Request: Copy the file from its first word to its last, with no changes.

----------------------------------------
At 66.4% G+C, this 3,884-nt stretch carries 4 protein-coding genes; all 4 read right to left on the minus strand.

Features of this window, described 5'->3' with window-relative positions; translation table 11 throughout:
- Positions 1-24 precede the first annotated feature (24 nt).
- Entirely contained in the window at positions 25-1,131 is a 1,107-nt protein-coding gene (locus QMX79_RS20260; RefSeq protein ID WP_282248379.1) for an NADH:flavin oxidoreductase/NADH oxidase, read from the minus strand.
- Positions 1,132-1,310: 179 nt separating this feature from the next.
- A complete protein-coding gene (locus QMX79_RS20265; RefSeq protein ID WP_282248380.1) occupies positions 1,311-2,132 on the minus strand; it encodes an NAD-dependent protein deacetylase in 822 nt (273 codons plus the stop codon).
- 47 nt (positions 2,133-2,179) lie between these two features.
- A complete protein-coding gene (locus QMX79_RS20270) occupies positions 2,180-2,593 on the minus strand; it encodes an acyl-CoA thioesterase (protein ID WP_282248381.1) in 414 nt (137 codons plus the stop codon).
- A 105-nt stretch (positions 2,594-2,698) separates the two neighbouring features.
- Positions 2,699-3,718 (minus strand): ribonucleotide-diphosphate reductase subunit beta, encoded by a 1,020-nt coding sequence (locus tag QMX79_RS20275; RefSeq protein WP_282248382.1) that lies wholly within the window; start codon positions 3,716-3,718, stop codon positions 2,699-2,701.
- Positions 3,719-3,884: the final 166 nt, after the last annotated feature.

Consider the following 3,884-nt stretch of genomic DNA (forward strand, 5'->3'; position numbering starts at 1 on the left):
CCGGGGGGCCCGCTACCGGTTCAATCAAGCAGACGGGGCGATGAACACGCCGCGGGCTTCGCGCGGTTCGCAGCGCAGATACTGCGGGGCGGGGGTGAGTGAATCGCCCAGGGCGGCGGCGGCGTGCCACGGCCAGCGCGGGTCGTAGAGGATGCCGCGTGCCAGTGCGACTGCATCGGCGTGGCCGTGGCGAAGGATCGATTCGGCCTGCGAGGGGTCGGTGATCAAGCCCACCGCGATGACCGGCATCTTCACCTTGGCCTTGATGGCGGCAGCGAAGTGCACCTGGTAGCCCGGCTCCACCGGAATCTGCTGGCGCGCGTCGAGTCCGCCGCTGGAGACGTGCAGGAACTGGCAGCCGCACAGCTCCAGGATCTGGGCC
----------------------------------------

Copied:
At 66.4% G+C, this 3,884-nt stretch carries 4 protein-coding genes; all 4 read right to left on the minus strand.

Features of this window, described 5'->3' with window-relative positions; translation table 11 throughout:
- Positions 1-24 precede the first annotated feature (24 nt).
- Entirely contained in the window at positions 25-1,131 is a 1,107-nt protein-coding gene (locus QMX79_RS20260; RefSeq protein ID WP_282248379.1) for an NADH:flavin oxidoreductase/NADH oxidase, read from the minus strand.
- Positions 1,132-1,310: 179 nt separating this feature from the next.
- A complete protein-coding gene (locus QMX79_RS20265; RefSeq protein ID WP_282248380.1) occupies positions 1,311-2,132 on the minus strand; it encodes an NAD-dependent protein deacetylase in 822 nt (273 codons plus the stop codon).
- 47 nt (positions 2,133-2,179) lie between these two features.
- A complete protein-coding gene (locus QMX79_RS20270) occupies positions 2,180-2,593 on the minus strand; it encodes an acyl-CoA thioesterase (protein ID WP_282248381.1) in 414 nt (137 codons plus the stop codon).
- A 105-nt stretch (positions 2,594-2,698) separates the two neighbouring features.
- Positions 2,699-3,718 (minus strand): ribonucleotide-diphosphate reductase subunit beta, encoded by a 1,020-nt coding sequence (locus tag QMX79_RS20275; RefSeq protein WP_282248382.1) that lies wholly within the window; start codon positions 3,716-3,718, stop codon positions 2,699-2,701.
- Positions 3,719-3,884: the final 166 nt, after the last annotated feature.

Consider the following 3,884-nt stretch of genomic DNA (forward strand, 5'->3'; position numbering starts at 1 on the left):
CCGGGGGGCCCGCTACCGGTTCAATCAAGCAGACGGGGCGATGAACACGCCGCGGGCTTCGCGCGGTTCGCAGCGCAGATACTGCGGGGCGGGGGTGAGTGAATCGCCCAGGGCGGCGGCGGCGTGCCACGGCCAGCGCGGGTCGTAGAGGATGCCGCGTGCCAGTGCGACTGCATCGGCGTGGCCGTGGCGAAGGATCGATTCGGCCTGCGAGGGGTCGGTGATCAAGCCCACCGCGATGACCGGCATCTTCACCTTGGCCTTGATGGCGGCAGCGAAGTGCACCTGGTAGCCCGGCTCCACCGGAATCTGCTGGCGCGCGTCGAGTCCGCCGCTGGAGACGTGCAGGAACTGGCAGCCGCACAGCTCCAGGATCTGGGCC